Fifty years ago, President Lyndon Johnson declared war on poverty. Since then, says Sen. Marco Rubio, R-Fla., taxpayers have spent $20 trillion on welfare and other government programs intended to lift them out of poverty -- yet tens of millions of Americans are still impoverished.
"In my home state, nearly one in five Floridians live in poverty," Rubio said in a Jan. 5 video message. "After 50 years, isn’t it time to declare big government’s war on poverty a failure?"
Rubio called for a new agenda to help people lift themselves out of poverty and create a new "opportunity society" to enable people to live the American dream. Rubio is expected to release additional details Wednesday during a speech at the U.S. Capitol hosted by the American Enterprise Institute, a conservative think tank.
Rubio released his video as the Senate returns to take up the issue of renewing emergency unemployment benefits that lapsed in December. Also, Democrats have announced that they will target income equality as a top issue this election year, including a push to raise the federal minimum wage.
Here we will fact-check Rubio’s claim that nearly one in five Floridians live in poverty.
Census data on poverty and Florida
First, some background. The Census Bureau, the official federal record-keeper for poverty rates, determines poverty status by comparing annual income to a set of dollar values called poverty thresholds that vary by family size, the number of related children and the age of the householder. For example in 2012, that would mean a single person earning $11,720 or a family of four earning $23,492 would be considered poor.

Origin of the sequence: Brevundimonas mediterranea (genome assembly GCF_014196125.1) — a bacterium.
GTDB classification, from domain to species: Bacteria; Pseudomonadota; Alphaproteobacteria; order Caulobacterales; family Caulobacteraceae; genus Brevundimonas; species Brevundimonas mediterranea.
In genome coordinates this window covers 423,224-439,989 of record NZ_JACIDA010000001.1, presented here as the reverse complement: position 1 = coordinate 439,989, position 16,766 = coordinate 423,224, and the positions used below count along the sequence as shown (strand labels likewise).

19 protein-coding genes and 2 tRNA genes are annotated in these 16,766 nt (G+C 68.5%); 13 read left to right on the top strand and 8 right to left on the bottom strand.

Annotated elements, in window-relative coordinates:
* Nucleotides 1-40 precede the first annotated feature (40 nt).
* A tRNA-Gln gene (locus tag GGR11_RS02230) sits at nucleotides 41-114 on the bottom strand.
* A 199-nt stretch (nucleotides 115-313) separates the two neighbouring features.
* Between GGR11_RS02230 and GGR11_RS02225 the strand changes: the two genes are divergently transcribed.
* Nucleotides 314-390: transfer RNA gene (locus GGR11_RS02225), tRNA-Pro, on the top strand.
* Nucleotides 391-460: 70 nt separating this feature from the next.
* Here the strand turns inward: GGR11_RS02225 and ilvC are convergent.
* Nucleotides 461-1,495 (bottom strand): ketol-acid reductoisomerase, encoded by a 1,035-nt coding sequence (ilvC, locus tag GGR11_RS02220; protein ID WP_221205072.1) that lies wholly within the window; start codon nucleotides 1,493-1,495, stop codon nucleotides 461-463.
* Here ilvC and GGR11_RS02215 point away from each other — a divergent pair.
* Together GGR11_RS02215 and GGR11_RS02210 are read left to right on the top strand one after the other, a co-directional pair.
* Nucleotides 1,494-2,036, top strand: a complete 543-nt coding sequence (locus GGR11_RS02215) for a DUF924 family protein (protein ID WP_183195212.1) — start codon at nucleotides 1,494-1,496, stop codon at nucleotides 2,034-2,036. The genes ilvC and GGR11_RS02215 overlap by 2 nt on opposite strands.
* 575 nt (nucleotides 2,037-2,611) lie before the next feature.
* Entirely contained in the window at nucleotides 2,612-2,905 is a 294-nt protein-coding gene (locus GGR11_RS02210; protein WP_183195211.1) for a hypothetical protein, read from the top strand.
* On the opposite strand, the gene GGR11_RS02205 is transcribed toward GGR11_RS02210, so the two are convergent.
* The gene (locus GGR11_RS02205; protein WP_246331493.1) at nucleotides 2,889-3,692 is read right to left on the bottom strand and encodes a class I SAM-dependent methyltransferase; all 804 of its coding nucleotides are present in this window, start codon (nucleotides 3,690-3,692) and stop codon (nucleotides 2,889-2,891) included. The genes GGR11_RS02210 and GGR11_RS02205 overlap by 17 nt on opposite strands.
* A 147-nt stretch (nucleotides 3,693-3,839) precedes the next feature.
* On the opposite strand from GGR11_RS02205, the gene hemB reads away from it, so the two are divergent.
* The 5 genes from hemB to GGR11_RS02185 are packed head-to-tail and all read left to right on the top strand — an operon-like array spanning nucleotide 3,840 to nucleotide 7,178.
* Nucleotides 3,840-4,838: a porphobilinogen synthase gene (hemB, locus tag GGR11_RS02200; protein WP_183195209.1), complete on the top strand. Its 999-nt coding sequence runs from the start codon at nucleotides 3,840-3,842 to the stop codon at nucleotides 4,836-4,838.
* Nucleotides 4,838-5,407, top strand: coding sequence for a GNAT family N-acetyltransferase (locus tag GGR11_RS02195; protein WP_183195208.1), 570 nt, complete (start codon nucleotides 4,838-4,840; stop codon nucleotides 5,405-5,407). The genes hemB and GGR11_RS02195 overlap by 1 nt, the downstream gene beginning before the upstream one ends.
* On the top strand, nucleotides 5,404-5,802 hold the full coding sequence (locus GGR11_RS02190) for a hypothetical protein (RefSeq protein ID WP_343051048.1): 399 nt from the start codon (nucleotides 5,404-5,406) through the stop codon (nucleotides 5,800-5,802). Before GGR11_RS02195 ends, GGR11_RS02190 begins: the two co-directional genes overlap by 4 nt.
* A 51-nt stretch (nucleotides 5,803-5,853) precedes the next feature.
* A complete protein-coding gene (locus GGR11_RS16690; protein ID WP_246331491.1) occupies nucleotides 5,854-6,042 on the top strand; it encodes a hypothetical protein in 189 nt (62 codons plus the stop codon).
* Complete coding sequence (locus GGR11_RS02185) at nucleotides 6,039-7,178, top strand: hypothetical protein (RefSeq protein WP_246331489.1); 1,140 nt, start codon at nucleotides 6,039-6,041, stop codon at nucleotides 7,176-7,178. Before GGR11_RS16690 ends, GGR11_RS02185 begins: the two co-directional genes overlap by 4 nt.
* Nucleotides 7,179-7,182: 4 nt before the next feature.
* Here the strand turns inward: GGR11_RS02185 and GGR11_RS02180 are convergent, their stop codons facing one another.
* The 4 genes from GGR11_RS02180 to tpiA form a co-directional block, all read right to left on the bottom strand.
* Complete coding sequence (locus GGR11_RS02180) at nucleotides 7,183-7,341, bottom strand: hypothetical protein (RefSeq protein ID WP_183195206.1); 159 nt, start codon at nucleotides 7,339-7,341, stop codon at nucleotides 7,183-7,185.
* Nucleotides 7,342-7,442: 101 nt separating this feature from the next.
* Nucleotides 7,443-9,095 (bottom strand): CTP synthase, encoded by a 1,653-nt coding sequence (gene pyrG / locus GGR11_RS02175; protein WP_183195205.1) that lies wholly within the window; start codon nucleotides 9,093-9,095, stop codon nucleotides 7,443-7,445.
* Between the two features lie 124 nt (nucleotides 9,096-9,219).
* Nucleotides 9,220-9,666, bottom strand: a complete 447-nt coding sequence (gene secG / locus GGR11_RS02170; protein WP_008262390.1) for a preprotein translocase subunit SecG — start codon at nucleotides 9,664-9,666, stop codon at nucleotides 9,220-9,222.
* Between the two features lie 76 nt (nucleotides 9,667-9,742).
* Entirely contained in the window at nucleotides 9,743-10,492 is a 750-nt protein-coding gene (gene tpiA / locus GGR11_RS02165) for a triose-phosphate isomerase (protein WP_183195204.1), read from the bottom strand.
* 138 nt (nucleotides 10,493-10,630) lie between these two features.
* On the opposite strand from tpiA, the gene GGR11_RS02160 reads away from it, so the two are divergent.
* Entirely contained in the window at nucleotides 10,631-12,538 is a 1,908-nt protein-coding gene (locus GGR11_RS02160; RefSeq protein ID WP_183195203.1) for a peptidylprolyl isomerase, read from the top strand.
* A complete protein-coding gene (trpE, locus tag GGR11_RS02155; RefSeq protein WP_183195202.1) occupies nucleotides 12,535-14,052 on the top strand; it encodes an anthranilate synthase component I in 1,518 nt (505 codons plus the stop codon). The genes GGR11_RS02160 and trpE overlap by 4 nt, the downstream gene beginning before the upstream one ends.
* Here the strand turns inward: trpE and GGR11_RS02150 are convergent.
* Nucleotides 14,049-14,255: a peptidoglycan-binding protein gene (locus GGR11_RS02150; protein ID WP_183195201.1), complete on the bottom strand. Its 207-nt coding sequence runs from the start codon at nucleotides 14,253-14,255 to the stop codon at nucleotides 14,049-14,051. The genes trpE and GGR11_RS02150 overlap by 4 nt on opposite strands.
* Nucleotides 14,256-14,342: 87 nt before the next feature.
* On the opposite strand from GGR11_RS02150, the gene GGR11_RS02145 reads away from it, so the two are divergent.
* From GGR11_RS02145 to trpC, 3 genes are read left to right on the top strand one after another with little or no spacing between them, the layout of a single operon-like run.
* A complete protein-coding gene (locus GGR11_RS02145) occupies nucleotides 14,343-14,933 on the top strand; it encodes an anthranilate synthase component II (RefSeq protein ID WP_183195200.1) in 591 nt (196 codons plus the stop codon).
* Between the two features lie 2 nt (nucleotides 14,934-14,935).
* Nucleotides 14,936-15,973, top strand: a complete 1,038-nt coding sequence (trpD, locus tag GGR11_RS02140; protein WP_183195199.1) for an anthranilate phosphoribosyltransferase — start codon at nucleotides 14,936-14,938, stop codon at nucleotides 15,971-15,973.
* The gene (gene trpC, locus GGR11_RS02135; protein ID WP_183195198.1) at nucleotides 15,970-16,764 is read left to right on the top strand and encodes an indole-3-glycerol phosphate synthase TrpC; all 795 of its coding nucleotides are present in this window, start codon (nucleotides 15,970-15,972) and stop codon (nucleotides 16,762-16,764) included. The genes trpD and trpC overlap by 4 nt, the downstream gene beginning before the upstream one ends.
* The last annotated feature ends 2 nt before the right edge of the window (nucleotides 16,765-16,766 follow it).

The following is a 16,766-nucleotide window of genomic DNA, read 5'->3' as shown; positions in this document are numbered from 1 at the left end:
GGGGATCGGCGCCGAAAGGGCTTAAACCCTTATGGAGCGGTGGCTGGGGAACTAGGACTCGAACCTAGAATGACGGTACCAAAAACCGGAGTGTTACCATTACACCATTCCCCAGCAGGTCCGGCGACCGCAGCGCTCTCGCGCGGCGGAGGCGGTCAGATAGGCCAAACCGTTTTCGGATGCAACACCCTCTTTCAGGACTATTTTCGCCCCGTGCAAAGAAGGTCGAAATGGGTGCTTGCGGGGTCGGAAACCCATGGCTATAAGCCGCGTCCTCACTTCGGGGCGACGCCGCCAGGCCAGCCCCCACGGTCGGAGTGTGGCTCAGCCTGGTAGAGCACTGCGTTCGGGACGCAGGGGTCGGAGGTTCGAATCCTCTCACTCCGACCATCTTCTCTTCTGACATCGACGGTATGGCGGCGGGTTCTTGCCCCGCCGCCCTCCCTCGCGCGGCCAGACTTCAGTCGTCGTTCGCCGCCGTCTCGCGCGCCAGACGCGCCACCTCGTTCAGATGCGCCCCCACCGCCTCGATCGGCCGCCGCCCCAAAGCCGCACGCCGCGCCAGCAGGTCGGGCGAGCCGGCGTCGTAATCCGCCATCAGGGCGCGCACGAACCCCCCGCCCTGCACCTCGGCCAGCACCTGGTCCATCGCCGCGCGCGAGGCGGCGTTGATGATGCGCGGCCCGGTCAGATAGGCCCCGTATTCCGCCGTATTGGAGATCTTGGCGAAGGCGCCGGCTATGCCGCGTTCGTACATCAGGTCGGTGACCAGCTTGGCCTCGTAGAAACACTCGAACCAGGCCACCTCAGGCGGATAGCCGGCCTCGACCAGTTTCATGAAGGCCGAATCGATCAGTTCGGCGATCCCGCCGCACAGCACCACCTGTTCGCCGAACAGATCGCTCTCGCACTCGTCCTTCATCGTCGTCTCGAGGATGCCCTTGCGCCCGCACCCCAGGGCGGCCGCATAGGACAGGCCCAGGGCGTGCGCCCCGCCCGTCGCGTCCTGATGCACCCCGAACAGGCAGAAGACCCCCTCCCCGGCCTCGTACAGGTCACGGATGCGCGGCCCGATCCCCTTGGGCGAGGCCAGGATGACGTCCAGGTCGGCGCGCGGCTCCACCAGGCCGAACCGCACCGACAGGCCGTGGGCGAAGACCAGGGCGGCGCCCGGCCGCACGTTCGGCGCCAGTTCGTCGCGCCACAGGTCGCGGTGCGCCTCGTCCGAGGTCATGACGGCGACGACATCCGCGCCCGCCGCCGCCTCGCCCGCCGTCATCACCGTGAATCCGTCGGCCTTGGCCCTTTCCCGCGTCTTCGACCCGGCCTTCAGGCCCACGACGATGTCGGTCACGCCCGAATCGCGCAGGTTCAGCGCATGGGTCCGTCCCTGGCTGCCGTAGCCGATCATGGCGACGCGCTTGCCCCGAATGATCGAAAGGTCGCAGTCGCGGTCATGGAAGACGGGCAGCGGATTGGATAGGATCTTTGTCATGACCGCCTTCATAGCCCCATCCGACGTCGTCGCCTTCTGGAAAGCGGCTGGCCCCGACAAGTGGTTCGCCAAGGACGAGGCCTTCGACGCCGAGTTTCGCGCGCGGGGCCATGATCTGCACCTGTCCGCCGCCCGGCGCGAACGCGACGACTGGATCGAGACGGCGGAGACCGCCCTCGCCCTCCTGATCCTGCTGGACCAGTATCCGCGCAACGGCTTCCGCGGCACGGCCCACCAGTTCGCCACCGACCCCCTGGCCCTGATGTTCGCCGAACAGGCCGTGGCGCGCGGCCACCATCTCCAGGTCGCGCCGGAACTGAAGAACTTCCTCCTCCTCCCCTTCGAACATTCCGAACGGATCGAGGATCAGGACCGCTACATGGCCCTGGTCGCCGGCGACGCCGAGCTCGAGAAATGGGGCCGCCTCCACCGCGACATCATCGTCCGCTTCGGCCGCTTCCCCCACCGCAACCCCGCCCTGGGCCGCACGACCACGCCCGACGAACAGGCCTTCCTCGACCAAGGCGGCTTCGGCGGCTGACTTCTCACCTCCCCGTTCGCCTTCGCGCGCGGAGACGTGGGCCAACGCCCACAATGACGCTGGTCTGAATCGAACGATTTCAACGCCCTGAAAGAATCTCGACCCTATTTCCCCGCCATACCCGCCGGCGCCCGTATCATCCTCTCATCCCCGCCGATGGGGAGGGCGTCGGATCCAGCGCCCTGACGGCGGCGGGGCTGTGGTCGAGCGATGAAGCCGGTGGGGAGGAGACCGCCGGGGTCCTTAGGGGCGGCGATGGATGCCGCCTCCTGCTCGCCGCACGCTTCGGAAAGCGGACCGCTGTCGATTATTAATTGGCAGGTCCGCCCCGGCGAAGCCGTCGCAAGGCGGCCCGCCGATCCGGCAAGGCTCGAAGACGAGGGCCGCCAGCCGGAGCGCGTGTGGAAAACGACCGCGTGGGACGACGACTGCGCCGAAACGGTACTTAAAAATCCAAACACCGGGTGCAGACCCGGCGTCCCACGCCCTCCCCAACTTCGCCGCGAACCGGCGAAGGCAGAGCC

A Rubio spokesman told PolitiFact Florida that he arrived at his figure of nearly one in five Floridians based on a story in the Sarasota Herald-Tribune that said Florida’s poverty rate was 17.1 percent in 2012, according to the census. In 2012, Florida had a higher percentage living in poverty than the national average of 15.9 percent.
Using the 2012 figure of 17.1 percent would place the number of Floridians in poverty closer to one in six than one in five.
"You’re correct that 17.1 is between one-in-six and one-in-five," Rubio spokesman Alex Conant told PolitiFact in an email. "He said 'nearly' 1 in 5, but he could have said "more than" 1 in 6. Either way, I think we can all agree that 17.1 percent is too high a number."
(The numbers are even worse if we zero in on Rubio’s home county of Miami-Dade where about one in four residents lived in poverty in 2012.)
Another way to look at the percentage of Floridians in poverty is by using the census’ three year average between 2010-12. That average showed that 15.4 percent of Floridians lived in poverty -- or about one in six Floridians.
One footnote: While we’re not rating Rubio’s claim that the war on poverty is a failure, we will note that in 1964 the official poverty rate was even higher nationally than it is now -- 19 percent.
Rubio said that "nearly one in five Floridians live in poverty." He points to 2012 census data which showed that 17.1 percent of Floridians lived in poverty, which would mean about one in six Floridians live in poverty. The percentage is slightly lower if we look at the three year average which showed 15.4 percent living in poverty -- still about one in six.
Rubio’s numbers are close. We rate his claim Mostly True.